Wednesday, June 15, 2016

Misplacing Lessons in Ramadhan

It was only yesterday that we got the pleasant news that UPM was listed as one of the top 50 Asian universities by QS University Rankings. But then came another piece of news that shocked us all: allegations of Malaysian researchers' misconduct in publications. Even though the group of researchers are from a different university, I hesitated to post the news here, feeling ashamed, as a Malaysian, that this is happening in Malaysia. In any case, the news is now all over the social media and our mainstream media (see here) and we simply have to face the bitter truth. What are the allegations, you can read it here: All the little joy we just had moments before reading the post vanish into thin air.

Me and my colleagues had short and long chats about the above matter and worry about the direction of the academia in Malaysia. Like everyone else, we talked much about the KPI culture and the academic pressure that it entails. It seems easy to blame it on KPIs but are these really to blame? Elsewhere in the world, others are also worried about KPIs, just as we are. If KPIs are to blame, it is probably our misplaced emphasis on them since they are merely tools of management and monitoring. The real culprit is our lack of instilled ethics, professionalism and perhaps immature research experience in some of our researchers. We have to take bitter lessons from this episode.

Misplaced or not, we are still having our KPI and Strategy workshop for the institute tomorrow. Among the KPIs to be discussed is the percentage of our publications in Q1 & Q2 journals. How the journals are ranked with respect to the various quartiles are still based on their impact factor within a subject class. It doesn't really say anything about the quality of our publications published there but merely indicate that one is able to penetrate the competitive barrier for acceptance in these journals. Personally, I have been telling my own students, publish where one's own work find more use or where the community of the subject matter flocks to. The Q1/Q2 categories themselves change over time. Anyway, my RA, Hazazi has managed to list (non-exhaustively) the Q1 & Q2 journals that are probably relevant to the institute (see below).

By being informed of what journals are there, one can scan the materials in there and see their technical level and the depth (plus what is considered interesting by the international community). Wherever possible, one can emulate the sophistication and scientific qualities into our research, then publish wherever it is appropriate.

Saturday, June 11, 2016

Varia: Fasting, Documents & Respectability

We are now approaching a week of Ramadhan now. I consider Ramadhan in three phases (with respect to our body and not the spirit), namely, (i) adjusting phase; (ii) accustomed phase;  (iii) fatigue phase. The first phase is merely adjusting to the practice of going without food and water during the day. Dependent on the individual, this can be easy (especially for those who had practiced fasting even in non-Ramadhan days) and can also be difficult (especially for those who have gastritis - see here). My own experience this year, I had some unsettling stomach in the first three days but now I am fine. Some people take a longer time to adjust but usually as one enters the mid-third of Ramadhan, one has gotten used to it. The third phase is when fatigue starts to set in. It (the last ten days) also coincides with the suggested period of intensifying one's acts of worship. This period could be as difficult as the first phase (if not more) in various ways: simply fatigue, slight depression of not achieving more, urge to celebrate etc. At this time, I only wish to perform better than last year, at minimum.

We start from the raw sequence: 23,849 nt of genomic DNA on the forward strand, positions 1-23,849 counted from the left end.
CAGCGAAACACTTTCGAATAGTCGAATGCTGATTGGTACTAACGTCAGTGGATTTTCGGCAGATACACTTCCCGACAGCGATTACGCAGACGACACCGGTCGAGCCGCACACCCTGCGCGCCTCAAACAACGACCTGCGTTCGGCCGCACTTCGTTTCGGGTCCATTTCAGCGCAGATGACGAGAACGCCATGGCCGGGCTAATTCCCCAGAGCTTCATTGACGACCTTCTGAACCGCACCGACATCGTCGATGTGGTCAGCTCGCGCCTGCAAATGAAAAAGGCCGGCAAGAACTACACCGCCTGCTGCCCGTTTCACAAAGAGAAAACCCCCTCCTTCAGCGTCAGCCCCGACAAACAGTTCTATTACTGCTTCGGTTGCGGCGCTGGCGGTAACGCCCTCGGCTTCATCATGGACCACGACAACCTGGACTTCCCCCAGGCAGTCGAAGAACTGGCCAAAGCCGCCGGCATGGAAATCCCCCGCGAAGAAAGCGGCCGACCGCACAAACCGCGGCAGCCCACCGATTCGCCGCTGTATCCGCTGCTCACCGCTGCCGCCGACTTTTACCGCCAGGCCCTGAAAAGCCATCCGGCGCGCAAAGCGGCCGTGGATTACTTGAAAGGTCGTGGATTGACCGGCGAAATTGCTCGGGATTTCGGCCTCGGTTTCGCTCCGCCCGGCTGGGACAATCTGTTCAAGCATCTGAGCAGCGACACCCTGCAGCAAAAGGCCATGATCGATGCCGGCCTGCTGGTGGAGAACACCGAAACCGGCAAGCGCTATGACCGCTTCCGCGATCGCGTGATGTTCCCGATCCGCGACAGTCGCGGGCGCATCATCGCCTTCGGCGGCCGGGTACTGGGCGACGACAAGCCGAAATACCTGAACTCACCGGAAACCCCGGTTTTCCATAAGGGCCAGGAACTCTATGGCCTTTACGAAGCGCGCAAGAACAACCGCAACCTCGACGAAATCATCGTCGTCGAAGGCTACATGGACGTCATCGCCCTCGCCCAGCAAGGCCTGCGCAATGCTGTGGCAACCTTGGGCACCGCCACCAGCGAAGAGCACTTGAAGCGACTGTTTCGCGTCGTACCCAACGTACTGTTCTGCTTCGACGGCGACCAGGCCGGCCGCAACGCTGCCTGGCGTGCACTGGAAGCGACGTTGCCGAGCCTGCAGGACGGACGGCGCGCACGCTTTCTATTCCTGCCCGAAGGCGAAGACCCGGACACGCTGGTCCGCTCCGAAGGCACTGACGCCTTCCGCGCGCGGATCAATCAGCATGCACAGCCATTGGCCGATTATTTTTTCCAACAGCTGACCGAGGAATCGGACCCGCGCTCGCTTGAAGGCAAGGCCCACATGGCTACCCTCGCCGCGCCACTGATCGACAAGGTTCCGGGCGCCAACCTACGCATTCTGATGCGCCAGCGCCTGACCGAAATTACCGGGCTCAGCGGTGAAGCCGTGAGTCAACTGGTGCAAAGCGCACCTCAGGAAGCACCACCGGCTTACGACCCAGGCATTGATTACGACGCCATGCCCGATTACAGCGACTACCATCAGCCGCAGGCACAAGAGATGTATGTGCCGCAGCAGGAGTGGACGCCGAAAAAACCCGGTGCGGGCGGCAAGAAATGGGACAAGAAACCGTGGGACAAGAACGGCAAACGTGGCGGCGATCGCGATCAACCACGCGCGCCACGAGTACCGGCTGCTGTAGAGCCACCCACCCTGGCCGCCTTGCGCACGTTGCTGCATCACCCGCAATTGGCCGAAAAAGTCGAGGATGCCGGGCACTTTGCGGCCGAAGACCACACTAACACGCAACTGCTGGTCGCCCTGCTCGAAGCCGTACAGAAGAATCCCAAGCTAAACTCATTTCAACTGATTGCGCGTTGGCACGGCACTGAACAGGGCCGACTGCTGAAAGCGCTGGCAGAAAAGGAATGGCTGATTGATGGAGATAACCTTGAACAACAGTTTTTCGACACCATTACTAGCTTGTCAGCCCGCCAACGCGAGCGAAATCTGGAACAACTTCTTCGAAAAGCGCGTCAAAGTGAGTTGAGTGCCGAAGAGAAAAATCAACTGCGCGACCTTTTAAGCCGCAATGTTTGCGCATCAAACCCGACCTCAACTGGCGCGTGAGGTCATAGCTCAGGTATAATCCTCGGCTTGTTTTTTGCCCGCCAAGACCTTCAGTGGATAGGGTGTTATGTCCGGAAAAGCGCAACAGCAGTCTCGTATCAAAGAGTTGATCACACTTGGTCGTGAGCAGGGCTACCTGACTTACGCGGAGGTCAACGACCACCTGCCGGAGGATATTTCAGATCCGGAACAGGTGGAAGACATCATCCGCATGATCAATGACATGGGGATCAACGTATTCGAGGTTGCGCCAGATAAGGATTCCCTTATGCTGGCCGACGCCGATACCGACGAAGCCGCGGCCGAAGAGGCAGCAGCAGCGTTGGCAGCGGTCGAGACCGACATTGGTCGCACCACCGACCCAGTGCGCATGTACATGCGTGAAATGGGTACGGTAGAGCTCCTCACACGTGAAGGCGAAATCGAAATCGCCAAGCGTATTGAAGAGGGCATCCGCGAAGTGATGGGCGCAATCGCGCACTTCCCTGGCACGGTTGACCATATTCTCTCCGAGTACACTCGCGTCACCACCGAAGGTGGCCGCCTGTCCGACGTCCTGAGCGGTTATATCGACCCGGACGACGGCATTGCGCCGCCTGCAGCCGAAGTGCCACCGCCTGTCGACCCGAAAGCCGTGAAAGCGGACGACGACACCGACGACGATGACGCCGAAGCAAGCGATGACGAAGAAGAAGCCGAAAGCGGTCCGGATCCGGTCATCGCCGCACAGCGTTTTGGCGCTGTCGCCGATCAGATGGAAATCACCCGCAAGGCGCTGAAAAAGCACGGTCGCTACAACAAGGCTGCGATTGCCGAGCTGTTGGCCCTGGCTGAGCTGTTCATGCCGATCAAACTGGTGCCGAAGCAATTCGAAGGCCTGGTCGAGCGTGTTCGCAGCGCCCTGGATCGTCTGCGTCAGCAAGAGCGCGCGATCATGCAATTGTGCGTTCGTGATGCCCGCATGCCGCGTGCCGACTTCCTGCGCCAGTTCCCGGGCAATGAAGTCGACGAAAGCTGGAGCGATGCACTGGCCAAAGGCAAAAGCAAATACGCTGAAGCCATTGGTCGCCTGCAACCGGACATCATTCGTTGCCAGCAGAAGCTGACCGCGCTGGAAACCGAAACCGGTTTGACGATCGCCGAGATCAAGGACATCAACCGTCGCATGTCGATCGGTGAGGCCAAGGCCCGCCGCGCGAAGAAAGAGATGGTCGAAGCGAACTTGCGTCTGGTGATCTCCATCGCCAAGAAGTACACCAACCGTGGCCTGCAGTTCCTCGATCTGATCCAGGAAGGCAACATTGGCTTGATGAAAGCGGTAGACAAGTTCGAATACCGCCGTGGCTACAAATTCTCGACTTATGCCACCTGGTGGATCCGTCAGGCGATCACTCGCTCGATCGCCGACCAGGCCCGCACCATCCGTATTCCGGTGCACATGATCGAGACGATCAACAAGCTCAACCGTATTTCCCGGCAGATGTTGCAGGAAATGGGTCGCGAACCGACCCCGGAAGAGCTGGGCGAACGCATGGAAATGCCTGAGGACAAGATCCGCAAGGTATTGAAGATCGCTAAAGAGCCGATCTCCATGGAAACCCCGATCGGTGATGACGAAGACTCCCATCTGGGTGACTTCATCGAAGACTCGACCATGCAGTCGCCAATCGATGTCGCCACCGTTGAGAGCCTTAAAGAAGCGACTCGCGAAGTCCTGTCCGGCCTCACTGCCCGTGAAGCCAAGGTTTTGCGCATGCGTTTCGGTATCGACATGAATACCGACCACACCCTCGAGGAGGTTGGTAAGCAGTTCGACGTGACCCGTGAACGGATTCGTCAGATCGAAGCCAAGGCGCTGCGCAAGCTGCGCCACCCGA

Yesterday, I chaired a meeting that lasted three hours which is much longer than my own usual meetings. I normally put a bound on the duration of a meeting: two hours. If one exceeds this duration, one can easily say that the meeting is not conducted effectively, veering off from the usual purpose of meetings, namely making decisions. The meeting was on annual report and we ended up with editing the whole report (second time round) as if it is a workshop of doing so. I can sense the restlessness for which I then wrote a post to the staff and try to justify what we were doing (the post itself may sound pretentious to some). We had to involve all officers from each laboratory and unit since we require information from all of them (requires teamwork). I'm pretty sure that the annual report is not at the top of our mind when it comes to our job tasks and for the academics/researchers, there are certainly other things that we prefer to do. However, there are expectations of annual reports from good institutions and it comes with the duties of (part-) administrators of the institute. In the post, I gave examples of the following:

Some may say that these are established institutes for us to be compared with. This is however more the reason for us to emulate them at least to a certain fraction (rather than an excuse not to be). I have a problem with the idea that we ought to be sub-standard and this I hope to comment below.

Some of the points raised in the meeting may sound pedantic but this is what is needed for a well-prepared document. Some of these are with respect to the formatting and writing standards. I'm sure everyone had at some point frowned about making corrections and editing documents e.g. minutes of meetings, exam questions. Most of the time, it is because we want to get our job done without (trivialised) difficulties. I have some rules of thumb regarding these pedantic matters. If the documents are only for internal consumption and not open to public viewing, there is no real need for formatting standards. If it is open to public, then formatting standards should be applied and when the documents are regular or periodical, some uniformity across the documents is the norm. Whatever type of documents they are, contentwise, they must be proper. For example, minutes of meetings replete with mistakes and unfathomably vague, even if circulated internally, do not reflect the organization in a good light. An advanced level of language competency is needed to ensure that the contents are crystal clear and well-representing the intended points and this is indeed expected from our professional officers. Parts of the discussion yesterday are indeed addressing the appropriate terms and style to be inserted/incorporated in the report. As far as formatting and writing standards, an often-quoted reference is the Chicago Manual, which was indeed mentioned yesterday.